First of all, you have in the Afghan National Army probably one of the very few unifying institutions in the whole country. Think of Afghanistan in comparison to our own country. What is the unifying thing? In Afghanistan the national army has that position. It's also one of the most respected organizations within the country. People tend to be--particularly in the south, in my experience--rather jaded about political process. There is a sense of disenfranchisement or whatever. But I will say that with respect to the army, there's universal support, which transcends ethnic lines, by the way.
    So you bring a recruit into this environment, into a national institution. You give him an opportunity for a wage that he was not able to realize in his own community. You give him training. You give him literacy. And perhaps he takes his desire to end his time with the army and he goes back into civil society. What a tremendous asset that has now been built in terms of a citizen of Afghanistan: to have a perspective of the nation as a nation, something that transcends those ethnic lines, and to have the skills of literacy as well when he goes back into civil society. That is a tremendous asset, and we have a hand in that with what we're doing, absolutely.
    I'd like to take a step back in terms of the structure of the training mission. I presume we're modelling it on the Canadian system with our training centres--Kingston and Canadian Forces College to some extent--and in terms of mentoring, because we do have four-ringer mentors, I believe, in Kabul. Is that correct?
    Yes, absolutely.
    So maybe you could take a step back and describe how the Canadian system being built around the way we train our soldiers here overlies the training of Afghans.
    Broadly speaking, our training system is geared, as is the Afghan one, to producing the very best soldiers in all the breadth and depth of the competencies that we expect them to have. Those come in two forms: individual training and collective training.
     Individually, we make sure that the individual has those skills, that he can march, shoot, and communicate. That is a very basic description of those sorts of things. If he's an engineer or if he's an artillery soldier or if he fights out of a tank, we make sure he is able to operate the systems that are at his command in the way that is necessary to achieve the effects we want on the battlefield. So that's the individual training system.
    Our collective training system builds teams: everything from platoons to companies of 150 to battalions of 600 or more.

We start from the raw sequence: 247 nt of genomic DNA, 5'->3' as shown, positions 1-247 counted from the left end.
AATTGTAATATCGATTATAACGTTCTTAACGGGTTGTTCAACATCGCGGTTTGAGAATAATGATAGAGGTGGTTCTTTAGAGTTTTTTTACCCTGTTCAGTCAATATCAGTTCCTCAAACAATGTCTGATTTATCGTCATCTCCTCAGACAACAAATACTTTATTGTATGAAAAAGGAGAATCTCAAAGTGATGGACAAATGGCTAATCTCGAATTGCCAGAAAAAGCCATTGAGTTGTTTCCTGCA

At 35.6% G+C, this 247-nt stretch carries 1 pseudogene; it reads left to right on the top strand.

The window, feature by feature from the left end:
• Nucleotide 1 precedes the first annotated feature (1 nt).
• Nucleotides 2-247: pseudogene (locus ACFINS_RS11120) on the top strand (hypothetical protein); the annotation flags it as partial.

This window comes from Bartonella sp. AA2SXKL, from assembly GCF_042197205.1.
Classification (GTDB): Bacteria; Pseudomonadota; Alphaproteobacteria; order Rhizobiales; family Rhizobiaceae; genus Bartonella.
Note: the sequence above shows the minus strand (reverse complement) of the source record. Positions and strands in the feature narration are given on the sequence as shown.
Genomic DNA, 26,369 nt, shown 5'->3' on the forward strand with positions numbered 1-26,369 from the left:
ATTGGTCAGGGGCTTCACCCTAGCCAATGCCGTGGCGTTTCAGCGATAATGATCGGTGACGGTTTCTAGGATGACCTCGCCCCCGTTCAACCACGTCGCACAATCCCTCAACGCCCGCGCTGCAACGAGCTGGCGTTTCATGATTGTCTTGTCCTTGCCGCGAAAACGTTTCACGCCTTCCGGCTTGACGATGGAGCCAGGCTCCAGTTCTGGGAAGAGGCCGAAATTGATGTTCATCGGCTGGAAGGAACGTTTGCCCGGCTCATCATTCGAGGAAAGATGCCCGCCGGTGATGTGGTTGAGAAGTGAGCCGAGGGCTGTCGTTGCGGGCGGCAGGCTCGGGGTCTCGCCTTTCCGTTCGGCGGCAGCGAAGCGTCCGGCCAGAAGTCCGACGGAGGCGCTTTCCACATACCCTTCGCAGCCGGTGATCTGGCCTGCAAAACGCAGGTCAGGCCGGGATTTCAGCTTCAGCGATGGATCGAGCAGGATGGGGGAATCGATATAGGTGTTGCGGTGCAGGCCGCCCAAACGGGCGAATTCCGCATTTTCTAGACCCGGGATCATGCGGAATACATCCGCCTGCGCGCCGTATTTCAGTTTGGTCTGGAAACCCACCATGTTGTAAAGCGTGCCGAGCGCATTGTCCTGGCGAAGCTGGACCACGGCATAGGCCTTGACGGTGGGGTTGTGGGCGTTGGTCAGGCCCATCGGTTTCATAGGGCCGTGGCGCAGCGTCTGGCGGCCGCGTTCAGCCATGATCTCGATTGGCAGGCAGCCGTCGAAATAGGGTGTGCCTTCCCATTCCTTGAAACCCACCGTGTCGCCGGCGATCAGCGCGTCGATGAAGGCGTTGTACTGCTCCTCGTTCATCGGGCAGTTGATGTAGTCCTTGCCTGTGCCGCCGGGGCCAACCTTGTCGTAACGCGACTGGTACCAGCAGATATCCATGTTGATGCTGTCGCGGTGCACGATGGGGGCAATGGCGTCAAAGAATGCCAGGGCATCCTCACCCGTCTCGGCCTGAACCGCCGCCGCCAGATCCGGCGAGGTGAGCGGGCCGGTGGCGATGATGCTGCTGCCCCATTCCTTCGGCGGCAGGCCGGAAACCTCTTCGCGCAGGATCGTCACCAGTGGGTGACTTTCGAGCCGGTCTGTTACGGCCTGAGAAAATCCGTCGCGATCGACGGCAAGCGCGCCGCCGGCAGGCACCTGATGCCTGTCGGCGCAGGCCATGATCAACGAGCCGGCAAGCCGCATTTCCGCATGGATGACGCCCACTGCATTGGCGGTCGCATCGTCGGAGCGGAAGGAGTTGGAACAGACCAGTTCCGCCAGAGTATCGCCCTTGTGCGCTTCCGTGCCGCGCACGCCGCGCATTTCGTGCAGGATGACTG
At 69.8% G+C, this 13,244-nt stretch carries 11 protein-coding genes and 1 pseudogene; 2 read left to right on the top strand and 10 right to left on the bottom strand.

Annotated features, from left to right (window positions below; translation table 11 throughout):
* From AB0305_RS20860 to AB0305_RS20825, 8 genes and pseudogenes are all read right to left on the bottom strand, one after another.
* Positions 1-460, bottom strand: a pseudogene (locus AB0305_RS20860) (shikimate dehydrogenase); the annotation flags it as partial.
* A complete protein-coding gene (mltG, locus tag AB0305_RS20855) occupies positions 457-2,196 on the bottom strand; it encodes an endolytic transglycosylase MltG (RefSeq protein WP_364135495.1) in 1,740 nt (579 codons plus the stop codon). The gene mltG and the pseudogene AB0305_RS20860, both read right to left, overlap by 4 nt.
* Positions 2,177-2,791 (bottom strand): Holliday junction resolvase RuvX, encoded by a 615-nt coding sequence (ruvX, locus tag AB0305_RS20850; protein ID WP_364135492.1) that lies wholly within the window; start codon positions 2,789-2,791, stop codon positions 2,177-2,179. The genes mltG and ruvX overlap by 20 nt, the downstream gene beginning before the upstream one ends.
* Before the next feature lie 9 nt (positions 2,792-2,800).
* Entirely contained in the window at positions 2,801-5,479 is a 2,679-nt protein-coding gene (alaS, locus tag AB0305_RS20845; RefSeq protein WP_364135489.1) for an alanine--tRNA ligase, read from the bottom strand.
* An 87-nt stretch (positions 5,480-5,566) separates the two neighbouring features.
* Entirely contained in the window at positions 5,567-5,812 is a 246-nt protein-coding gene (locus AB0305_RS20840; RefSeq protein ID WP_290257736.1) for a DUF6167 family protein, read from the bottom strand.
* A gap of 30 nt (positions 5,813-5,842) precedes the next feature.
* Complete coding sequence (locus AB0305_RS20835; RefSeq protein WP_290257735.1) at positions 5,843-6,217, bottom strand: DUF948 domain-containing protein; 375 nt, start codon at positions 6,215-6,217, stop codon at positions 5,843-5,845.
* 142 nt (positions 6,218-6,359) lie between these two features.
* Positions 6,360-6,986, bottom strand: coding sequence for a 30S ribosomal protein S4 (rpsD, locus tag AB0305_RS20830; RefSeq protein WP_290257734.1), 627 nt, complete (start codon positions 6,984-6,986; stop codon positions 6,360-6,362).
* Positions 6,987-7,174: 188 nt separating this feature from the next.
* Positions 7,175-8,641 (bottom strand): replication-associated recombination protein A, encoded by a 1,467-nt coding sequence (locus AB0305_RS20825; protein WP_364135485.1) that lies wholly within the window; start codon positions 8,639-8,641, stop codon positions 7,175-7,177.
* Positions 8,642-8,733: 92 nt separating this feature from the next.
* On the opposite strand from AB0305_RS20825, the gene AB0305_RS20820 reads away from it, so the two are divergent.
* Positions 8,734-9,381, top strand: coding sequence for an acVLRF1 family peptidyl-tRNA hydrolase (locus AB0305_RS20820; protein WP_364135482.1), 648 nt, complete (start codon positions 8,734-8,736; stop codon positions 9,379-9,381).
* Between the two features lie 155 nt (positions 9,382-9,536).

So the elements of the Canadian training system--which, by the way, was the foundation for the success we were able to achieve in Kandahar--very much mirror the training structure we have within the NATO training mission.
    The KMTC, the Kabul Military Training Centre that I described, where Colonel Mike Minor is doing great work, you could equate to kind of a battle school environment or maybe some of the stuff being taught in Gagetown, New Brunswick. When you get to Colonel Rory Radford's consolidated fielding centre, you're talking about perhaps the Canadian Manoeuvre Training Centre out in Wainwright, Alberta, and those kinds of parallels.
    The fact is that our guys are in there mentoring the trainers of the Afghan force with the view that they own that development long term, in both the individual realm and the collective realm.


    Absolutely. Thank you.
    Captain Bernatchez, I know we have a distributed model out there, and obviously we have force protection soldiers around certain things. What are the rules of engagement, and what's left and right of ARC for our force protection services?
    That's more of an operational question, and for reasons of operational security I will decline to respond to your question, with the greatest of respect, sir. We just do not discuss that in this forum.
    That's fair enough. Okay.
    Mr. Opitz, your time has expired.


    Mr. Brahmi, go ahead.
    Thank you, Mr. Chair.
    My first question is for the brigadier-general.
    According to slide 7, there are a number of other training locations, where staff are provided with guidance and advice.
    What other locations do the Canadian Forces use to conduct operations in Afghanistan?


     Thank you for the question, sir.
    They're still located within the three locations I described: Kabul, Mazar-e-Sharif in the north, and Herat in the west.
    To give you an idea, I just highlighted two of the main or biggest ones, the Kabul military training centre and the consolidated fielding centre. But to give you an idea of where else we are, in Kabul we're at the Afghan signal school; their medical academy; the Afghan National Civil Order Police, or ANCOP, a special type of police that are employed, whose national headquarters we are at in Kabul; the Afghan border police headquarters; and we're providing assistance to ministerial advisers and other elements through the NATO training structure.
    In Mazar-e Sharif, we're providing medical training at the regional military hospital there, which is a training centre. They have a series of regional training centres just like we do here in Canada. We're providing support there, and there is a police training centre up in Mazar-e-Sharif, where we have a presence as well. In Herat there is a regional military training centre, where we have a small contribution of about 16 folks.